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Replaced CMOS Battery - CD/DVD Burner not Recognized


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XP Pro_SP3

BIOS type and version is: Award Modular BIOS v6.00PG

I had one of those "OH MY GOD" moments when I realized my oldest desktop had the original
factory installed CMOS battery (CR2032) on the mobo.  Before replacing the battery, I was able to
print out the CMOS settings so they could be quickly restored.

During bootup, I see my Pioneer CD/DVD Burner clearly listed on the monitor.  If I had not restored
the CMOS settings correctly, the Pioneer Burner would be absent from the bootup listings.  I've
checked the CMOS settings several times, but XP no longer recognizes this hardware in Explorer,
My Computer, or Device Manager.

I have a huge cache of documents, files, and applets all about fixing problems with Windows.  Two
Microsoft KB articles suggest a few Registry edits.  Didn't work.  I also have an applet authored by
Doug Knox called "XP_CD-DVD-Fix.exe."  The idea is to restore your CD/DVD drive(s) to Explorer.
Didn't work.

Obviously, XP provides native driver support for this type of hardware.  I almost wish there were
third party drivers to reinstall!  If the operating system is not at fault, there must be something
in the CMOS settings I failed to restore.  What can I do in XP or the CMOS settings that might
resolve this problem?

Edited by HoppaLong
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Check cables and connections of the CD/DVD drive.

Check Device Manager.

What do you see?

Check Disk Manager.

What do you see?

It would be very, very hard normally to "hide" a CD/DVD drive from Windows, confirm that the CD/DVD drive is seen correctly from BIOS, hwever (i.e. try booting from a bootable CD/DVD).


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jaclaz, the CD/DVD drive is not shown in Device Manager or Disk Manager.

Following your suggestion, I immediately rebooted and pressed the F12 key for the Boot Menu.
Fortunately, I have many BartPE boot disks.  They always worked perfectly before I replaced the
CMOS battery.  Now, the BartPE disk failed to boot!  There has got to be something wrong in the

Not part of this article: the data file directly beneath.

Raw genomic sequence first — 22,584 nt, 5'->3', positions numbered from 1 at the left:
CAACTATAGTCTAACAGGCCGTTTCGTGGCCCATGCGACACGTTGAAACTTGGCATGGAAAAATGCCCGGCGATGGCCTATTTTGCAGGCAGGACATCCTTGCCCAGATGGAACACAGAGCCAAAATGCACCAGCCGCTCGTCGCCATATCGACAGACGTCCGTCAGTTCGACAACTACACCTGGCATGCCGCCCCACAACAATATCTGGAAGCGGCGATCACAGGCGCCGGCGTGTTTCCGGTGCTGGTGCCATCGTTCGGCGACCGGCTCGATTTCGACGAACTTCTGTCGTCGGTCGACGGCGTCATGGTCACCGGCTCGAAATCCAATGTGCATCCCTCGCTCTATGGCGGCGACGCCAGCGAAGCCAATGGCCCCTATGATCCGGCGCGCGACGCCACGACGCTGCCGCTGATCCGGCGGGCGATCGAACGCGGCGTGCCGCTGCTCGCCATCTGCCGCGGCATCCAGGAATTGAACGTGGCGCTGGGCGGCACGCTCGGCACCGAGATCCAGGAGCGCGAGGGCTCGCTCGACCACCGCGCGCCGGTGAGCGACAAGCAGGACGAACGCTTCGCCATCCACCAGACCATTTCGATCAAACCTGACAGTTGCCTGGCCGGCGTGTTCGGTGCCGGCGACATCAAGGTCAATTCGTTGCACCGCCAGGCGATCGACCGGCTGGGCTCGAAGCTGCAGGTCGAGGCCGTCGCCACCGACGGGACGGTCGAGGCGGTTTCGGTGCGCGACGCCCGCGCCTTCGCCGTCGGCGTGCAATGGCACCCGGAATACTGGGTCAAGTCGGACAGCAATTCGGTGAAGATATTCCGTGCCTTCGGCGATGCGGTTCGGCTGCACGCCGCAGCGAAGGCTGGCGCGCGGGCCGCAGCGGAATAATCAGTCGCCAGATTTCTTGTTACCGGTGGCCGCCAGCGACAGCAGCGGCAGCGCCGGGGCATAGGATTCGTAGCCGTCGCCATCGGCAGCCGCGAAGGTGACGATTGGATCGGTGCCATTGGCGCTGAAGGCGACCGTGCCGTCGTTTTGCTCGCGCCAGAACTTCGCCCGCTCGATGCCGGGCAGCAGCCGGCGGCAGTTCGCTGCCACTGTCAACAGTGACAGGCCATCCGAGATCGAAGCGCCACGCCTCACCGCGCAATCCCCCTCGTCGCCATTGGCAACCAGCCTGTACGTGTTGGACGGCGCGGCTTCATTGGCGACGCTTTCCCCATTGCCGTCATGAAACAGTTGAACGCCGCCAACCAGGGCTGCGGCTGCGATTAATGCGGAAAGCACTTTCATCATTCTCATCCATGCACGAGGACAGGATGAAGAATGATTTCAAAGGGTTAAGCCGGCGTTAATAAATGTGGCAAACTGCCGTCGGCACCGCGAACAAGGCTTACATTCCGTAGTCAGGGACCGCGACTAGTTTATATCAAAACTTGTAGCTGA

CMOS settings. What else could it be?

In the CMOS under "Advanced BIOS Features" the boot order is selected.

"Hard Disk Boot Priority" lists the disk where your operating system is installed.  There is usually
no reason the change these default settings.

First, second, and third boot devices are seperate items in the CMOS:

First Boot Device
Second Boot Device
Third Boot Device

My CD/DVD drive is listed as "Pioneer DVD-RW."  If I was a little crazy, I could select "Pioneer DVD-RW"
for first, second, and third boot devices.  I've tried changing the boot order for "Pioneer DVD-RW" at
least a dozen times.  "Disabled" is also an option for each boot device.  Nothing works!

During bootup when the Pioneer burner is listed on the monitor I also clearly see the LED go on and off
for POST.  The tray opens and closes when I press the switch.  It's working normally, but XP is failing
to "see" this device.

There is something a little scary I could try.  Most external USB hardware is "hot swappable."  I don't know
what would happen if I shutdown the computer, pulled the power connector to the internal CD/DVD drive
and reconnected the power cable while the computer is running.  XP might respond and reinstall the device.
I've never connected internal hardware while a computer is powered up.  I'm afraid it might damage the
CD/DVD drive.  Should I try this procedure?

I still think the answer is in the CMOS.  Besides selecting the boot order for the Pioneer burner, what other
CMOS settings might be causing this problem?

Edited by HoppaLong
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This continues to sound like a cable problem. do try removing the cable from both ends (one at the time) and re-seat the connectors.